“If you were planning for 200 guests, would you be okay with only 125-150 of them attending?” Emily Gaikowski suggests asking yourself this question. “It’s time to decide if you as a couple are okay with the possibility of having a smaller wedding than you had originally planned, since some guests may still be wary to travel,” she explains. Sit down with your spouse-to-be and weigh out these options. For instance, even if your wedding isn’t until September, your vendors are on board and everything is going as planned, your grandparents or other elderly or immunocompromised loved ones might be nervous to make the trip—a possible game changer depending on the couple. Emily goes on to explain that most July to September weddings should expect a dip in guest count either way—”so now is the time to clarify contract minimums with vendors like catering, bar service, and your venue,” she says. 

After You Decide

Reach out to your planner.

Once you’ve made the decision to postpone your wedding, call your planner. “Your planner is worth his or her weight in gold in this situation,” explains Valerie Gernhauser of Sapphire Events. “As the chief of staff for your entire event, your planner will be able to disseminate the information necessary to all of your vendors and your venue, and potentially save you a great deal of frustration and confusion in handling a postponement,” she explains. Don’t panic if you don’t have a planner though—if you planned your entire wedding yourself, you can tackle postponement just as well. “If you don’t have a planner, reach out to your venue first to discuss options,” suggests Leslie Price. Once you’ve spoken to your venue, it’ll be that much easier to handle other vendors that trickle down from the top—caterers, florists, music, etc.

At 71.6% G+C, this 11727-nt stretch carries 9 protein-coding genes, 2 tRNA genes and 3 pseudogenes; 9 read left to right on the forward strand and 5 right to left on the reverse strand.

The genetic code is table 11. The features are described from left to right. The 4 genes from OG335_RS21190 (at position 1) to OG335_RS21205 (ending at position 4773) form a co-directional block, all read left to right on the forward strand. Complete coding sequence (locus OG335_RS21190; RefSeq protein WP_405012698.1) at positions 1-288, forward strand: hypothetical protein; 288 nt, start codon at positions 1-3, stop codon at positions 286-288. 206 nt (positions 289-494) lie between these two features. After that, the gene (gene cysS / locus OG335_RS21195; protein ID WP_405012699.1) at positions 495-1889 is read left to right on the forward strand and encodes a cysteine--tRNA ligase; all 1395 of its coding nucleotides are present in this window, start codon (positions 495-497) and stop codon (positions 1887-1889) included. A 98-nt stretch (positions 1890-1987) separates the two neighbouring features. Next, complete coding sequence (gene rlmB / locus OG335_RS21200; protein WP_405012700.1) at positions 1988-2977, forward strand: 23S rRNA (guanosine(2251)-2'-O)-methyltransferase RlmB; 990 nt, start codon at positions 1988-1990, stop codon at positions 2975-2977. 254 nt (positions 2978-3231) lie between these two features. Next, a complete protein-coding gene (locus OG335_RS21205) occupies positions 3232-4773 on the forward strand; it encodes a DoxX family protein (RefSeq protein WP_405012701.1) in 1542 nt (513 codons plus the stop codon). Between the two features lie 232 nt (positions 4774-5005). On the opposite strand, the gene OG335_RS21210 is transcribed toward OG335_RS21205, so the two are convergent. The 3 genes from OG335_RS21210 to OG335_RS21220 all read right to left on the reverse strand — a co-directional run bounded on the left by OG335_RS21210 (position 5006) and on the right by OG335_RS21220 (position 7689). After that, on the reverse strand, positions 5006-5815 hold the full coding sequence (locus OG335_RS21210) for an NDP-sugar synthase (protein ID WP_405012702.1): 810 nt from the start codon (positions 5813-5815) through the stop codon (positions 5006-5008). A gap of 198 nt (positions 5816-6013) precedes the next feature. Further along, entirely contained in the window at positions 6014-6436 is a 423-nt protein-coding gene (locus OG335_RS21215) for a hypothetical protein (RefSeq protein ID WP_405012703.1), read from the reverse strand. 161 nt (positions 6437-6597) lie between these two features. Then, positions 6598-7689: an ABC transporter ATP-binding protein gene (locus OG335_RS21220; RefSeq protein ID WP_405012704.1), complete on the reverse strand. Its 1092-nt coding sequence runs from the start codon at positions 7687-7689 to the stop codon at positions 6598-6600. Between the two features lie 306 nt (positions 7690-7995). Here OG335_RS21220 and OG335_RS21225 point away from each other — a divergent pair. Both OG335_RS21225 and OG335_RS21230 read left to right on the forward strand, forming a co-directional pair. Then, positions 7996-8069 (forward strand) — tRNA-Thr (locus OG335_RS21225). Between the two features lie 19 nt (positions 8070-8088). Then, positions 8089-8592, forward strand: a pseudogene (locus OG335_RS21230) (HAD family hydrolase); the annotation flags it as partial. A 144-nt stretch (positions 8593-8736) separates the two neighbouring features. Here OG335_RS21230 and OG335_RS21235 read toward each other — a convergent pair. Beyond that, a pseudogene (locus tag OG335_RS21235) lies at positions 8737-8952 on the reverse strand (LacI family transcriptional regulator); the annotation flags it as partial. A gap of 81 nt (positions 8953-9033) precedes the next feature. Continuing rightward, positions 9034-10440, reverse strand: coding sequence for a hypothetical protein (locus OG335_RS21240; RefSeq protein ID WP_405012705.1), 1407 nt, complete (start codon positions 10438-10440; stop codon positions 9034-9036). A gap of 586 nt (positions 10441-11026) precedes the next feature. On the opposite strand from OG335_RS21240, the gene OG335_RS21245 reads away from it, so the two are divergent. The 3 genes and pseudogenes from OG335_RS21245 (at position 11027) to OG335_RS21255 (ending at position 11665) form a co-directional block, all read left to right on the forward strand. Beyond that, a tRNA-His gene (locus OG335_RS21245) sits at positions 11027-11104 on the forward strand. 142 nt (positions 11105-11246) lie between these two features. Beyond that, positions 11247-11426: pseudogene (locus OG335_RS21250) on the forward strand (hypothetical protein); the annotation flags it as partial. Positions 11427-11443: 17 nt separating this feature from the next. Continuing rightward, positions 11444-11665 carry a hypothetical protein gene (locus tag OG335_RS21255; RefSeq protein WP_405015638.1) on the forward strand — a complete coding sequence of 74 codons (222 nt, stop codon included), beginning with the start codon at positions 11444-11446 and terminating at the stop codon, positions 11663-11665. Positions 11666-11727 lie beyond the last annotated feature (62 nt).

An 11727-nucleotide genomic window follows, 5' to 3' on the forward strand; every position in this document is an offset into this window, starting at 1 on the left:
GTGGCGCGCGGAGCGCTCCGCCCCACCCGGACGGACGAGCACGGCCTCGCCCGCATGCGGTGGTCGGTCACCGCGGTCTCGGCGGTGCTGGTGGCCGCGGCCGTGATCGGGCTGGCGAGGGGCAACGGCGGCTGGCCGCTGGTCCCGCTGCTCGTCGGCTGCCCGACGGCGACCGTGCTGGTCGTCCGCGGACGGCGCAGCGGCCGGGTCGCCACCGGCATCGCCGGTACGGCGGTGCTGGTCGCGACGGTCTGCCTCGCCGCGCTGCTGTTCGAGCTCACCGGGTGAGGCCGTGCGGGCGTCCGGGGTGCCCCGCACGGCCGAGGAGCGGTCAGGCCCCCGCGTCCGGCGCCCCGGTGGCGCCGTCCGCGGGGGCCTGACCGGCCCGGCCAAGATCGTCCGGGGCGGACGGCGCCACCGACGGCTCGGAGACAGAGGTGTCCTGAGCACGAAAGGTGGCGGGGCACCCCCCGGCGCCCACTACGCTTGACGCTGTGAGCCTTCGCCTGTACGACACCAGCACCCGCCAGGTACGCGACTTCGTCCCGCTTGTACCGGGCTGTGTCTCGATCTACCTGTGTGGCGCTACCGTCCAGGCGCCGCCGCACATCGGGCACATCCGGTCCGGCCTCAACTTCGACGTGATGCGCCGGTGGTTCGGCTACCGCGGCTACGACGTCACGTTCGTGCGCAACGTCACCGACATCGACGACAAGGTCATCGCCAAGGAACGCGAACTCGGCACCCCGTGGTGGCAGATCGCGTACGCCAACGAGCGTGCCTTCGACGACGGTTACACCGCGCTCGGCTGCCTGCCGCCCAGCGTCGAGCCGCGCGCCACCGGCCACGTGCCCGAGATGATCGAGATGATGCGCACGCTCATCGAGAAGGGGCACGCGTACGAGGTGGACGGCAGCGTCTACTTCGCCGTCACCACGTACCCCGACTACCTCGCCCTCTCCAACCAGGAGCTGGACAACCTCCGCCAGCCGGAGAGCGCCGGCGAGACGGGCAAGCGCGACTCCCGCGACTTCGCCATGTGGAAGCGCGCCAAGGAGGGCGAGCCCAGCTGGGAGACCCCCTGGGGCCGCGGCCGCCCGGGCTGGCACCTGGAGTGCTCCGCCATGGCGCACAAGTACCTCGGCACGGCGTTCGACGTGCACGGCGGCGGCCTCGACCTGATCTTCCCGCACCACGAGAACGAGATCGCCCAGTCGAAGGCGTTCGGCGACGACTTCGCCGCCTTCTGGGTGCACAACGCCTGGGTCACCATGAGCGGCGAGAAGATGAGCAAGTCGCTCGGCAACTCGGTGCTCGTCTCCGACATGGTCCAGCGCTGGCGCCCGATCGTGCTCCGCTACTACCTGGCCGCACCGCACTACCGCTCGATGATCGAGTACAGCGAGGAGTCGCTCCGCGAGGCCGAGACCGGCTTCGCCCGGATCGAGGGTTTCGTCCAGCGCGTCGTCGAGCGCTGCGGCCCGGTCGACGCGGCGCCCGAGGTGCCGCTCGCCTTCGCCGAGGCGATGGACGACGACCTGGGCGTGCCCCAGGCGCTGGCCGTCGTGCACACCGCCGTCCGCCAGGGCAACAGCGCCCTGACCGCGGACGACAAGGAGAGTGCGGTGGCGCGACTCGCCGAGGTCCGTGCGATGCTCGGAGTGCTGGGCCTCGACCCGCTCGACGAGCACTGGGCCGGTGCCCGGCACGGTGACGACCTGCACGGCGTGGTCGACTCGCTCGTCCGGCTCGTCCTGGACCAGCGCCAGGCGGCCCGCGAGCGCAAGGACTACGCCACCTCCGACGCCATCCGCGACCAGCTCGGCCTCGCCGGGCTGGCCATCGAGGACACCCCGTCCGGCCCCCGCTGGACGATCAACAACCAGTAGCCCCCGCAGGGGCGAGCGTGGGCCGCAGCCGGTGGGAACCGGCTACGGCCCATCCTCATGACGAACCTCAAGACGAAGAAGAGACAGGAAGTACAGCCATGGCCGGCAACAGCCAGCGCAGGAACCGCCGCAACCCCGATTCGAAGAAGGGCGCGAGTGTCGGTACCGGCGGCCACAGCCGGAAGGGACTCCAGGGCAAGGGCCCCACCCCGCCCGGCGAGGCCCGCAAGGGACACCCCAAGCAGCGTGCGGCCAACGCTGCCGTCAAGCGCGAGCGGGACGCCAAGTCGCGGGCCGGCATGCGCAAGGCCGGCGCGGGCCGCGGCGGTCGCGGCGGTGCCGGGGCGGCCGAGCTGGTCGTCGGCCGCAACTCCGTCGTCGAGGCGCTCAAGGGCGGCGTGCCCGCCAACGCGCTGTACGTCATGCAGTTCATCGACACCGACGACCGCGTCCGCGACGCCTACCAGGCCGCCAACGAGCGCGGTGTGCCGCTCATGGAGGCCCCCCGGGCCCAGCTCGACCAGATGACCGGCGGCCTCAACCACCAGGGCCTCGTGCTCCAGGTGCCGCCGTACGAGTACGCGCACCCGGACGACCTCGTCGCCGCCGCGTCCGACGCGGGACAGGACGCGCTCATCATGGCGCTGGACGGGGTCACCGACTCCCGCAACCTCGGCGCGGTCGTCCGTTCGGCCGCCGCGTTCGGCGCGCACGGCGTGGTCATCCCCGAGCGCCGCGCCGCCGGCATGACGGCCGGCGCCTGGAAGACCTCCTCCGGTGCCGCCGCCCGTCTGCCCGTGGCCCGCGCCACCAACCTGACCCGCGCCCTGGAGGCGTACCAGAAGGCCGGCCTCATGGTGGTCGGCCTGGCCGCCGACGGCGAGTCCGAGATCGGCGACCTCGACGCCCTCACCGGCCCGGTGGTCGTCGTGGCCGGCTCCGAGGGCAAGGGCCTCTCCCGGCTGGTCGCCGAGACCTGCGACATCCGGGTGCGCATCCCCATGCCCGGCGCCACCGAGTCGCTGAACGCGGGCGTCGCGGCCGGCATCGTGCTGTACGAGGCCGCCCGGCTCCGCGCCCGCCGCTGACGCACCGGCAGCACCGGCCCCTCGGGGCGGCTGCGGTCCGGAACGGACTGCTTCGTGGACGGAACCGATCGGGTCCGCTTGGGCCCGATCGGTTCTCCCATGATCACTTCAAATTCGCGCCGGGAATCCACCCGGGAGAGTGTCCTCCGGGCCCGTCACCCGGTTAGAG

Hone in on a new date.

Work with your planner to decide on one or two best-case-scenario dates that will work best for you, explains Valerie Gernhauser. “Your planner can begin inquiring with your original team of vendors for availability and start the process of switching over your contracts to the new date,” she says. The sooner you start this process after you’ve made your decision, the better—for both you and your vendors. 

Consider a weekday wedding.

While you’re trying to pick a new date, talk about the possibility of getting married on a weekday. It might sound scary, but it may be in your best interest for multiple reasons. “I imagine Thursday weddings will become quite the norm this fall,” says Leslie Price. Being open to a weekday wedding gives you a better chance of keeping your most sought-after vendors. Plus, you’ll likely be able to pick a date that’s sooner than expected. Remember, countless other couples are moving their weekend weddings to other weekends—leaving weekdays open gives you more flexibility. 

Don’t be afraid to ask for help!

We know navigating wedding planning during this time is especially stressful, uncertain and scary. Not only is the entire Kleinfeld family here for you during this time (get all your questions answered here), but “the entire event industry is dedicated to working together so we can all celebrate sooner!” Leslie Price explains. If you’re feeling especially overwhelmed, she suggests asking your venue for a planner they recommend, or don’t be afraid to call around to find a planner who is willing to help you. Remember, each and every planner, vendor and bridal retailer is here to make sure you have a meaningful and loving wedding, no matter the circumstances.

 

Looking for bridal advice? Read our blog.